Sid Meier's Civilization 6, the review for Nintendo Switch

It seems that Aspyr Media wants to convince players of turn-based strategists that Civilization 6 is the perfect title to keep in your pocket or backpack: after an excellent launch in 2016, in fact, the latest episode of the series was brought to the iPad and iPhone last month and these days it's also up to Nintendo Switch. An important signal for the category, of course: if Civilization 6 lands on Nintendo Switch immediately after smartphones, what will prevent it from reaching PlayStation 4 and Xbox One soon? Even considering the fact that we are faced with an almost flawless port, as you are about to read in ours review. Are you ready to found your new civilization, and take it to the stars with sacrifices, sweat, diplomacy and wars?

Gameplay and game mechanics

Civilization 6 it is not a title for everyone and above all it is not an easy title: to be able to explain in detail the subtle balance that holds all the game mechanics together, making them the highest point reached so far within its genre, we would perhaps use ten articles. There is a reason why the latest production of Firaxis Games has carved out a place within the 4x strategic video game, that is, of that very particular type that mixes game shifts with real-time progression focusing on the sacred four Xs: explore, expand, exlpoit and exterminate. That is to say: explore, expand, exploit and exterminate, four types of actions that will always, constantly be kept an eye on at the same time.

The basic concept of Civilization 6 is the same as the previous titles in the series: you start from a tiny city center and lay the foundations for an entire civilization. Of course it will be up to us players to make sure that it can prosper, strengthen, expand, entertain commercial relations with neighboring peoples or declare war on them, shape the rest of the world as we please until we get to dominate it. It sounds like an easy task, but the deep structures, complex, initially intricate of Civilization 6 will immediately bring you back down to earth. We will tell you more: it will even risk discouraging newbies and leading them to abandon what could be their most satisfying title ever after the first half hour of play. Because with Civilization 6 you have to get acquainted little by little to move from the initial phase of skepticism and dizziness to that of full control of its potential in the gameplay; this is the purpose of the various game tutorials made available by the developers, which now also include the one dedicated to the Nintendo Switch version with the new control systems.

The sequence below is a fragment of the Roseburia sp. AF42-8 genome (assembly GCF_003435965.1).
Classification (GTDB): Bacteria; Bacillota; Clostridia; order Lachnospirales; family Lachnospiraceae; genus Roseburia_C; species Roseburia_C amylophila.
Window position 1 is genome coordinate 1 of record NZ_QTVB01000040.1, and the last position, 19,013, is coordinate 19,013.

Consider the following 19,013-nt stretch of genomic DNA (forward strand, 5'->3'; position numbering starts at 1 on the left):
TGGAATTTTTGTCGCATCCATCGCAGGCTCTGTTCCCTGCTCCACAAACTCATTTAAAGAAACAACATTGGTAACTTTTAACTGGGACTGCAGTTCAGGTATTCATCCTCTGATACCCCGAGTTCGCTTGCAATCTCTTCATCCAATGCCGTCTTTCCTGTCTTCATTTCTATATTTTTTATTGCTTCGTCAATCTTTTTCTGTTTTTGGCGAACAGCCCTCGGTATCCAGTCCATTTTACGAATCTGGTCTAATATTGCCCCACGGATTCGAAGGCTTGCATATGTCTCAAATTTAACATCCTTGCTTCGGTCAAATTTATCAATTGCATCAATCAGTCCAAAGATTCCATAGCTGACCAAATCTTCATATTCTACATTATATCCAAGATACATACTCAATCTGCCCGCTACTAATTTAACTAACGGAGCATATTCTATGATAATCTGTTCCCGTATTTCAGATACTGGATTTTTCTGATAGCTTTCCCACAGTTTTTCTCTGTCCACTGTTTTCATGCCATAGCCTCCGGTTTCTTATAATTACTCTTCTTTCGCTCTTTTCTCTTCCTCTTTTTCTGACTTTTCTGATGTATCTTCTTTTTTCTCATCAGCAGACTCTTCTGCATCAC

Returning to Civilization 6 mechanics and objectives, we illustrate at least the main points without claiming to be exhaustive: the game is marked by a certain number of turns, in which we will not only make our moves but also the opponents on the game map (or the other civilizations present). There map it is selected at the beginning of the game according to the historical period of reference: you can really choose between most of the historical periods and of the more or less known empires of ancient and recent history; our first two games were conducted on the borders between Persia and the Shiite empire leading King Cyrus, and then in the fierce England of Queen Victoria, a significant time jump. We start with very few resources available, a city center and a handful of gold and troops, and shortly thereafter we will already have to make very important decisions because the first turns of the game are fundamental. During each turn, each of our units can move only a few squares thus proceeding to the partial unveiling of the game map (initially similar to an ancient map).

Each game is different from the other, and you never know what we'll be up against during thescouting: we could meet useful natural resources, powerful enemies, new empires with which to forge an alliance, potentially it will be possible to trace any path in the progression of your empire. But turn after turn we will always have to keep in mind a series of parameters that are easy to overlook: even the new mechanics of the city divided into districts wants his attention, otherwise the population will not grow or be unhappy. Religion, diplomacy, technology, scientific breakthroughs, all of these parameters are just as (if not more) important than mere military strength: in Civilization 6 you don't go anywhere by focusing on just one parameter of all those present.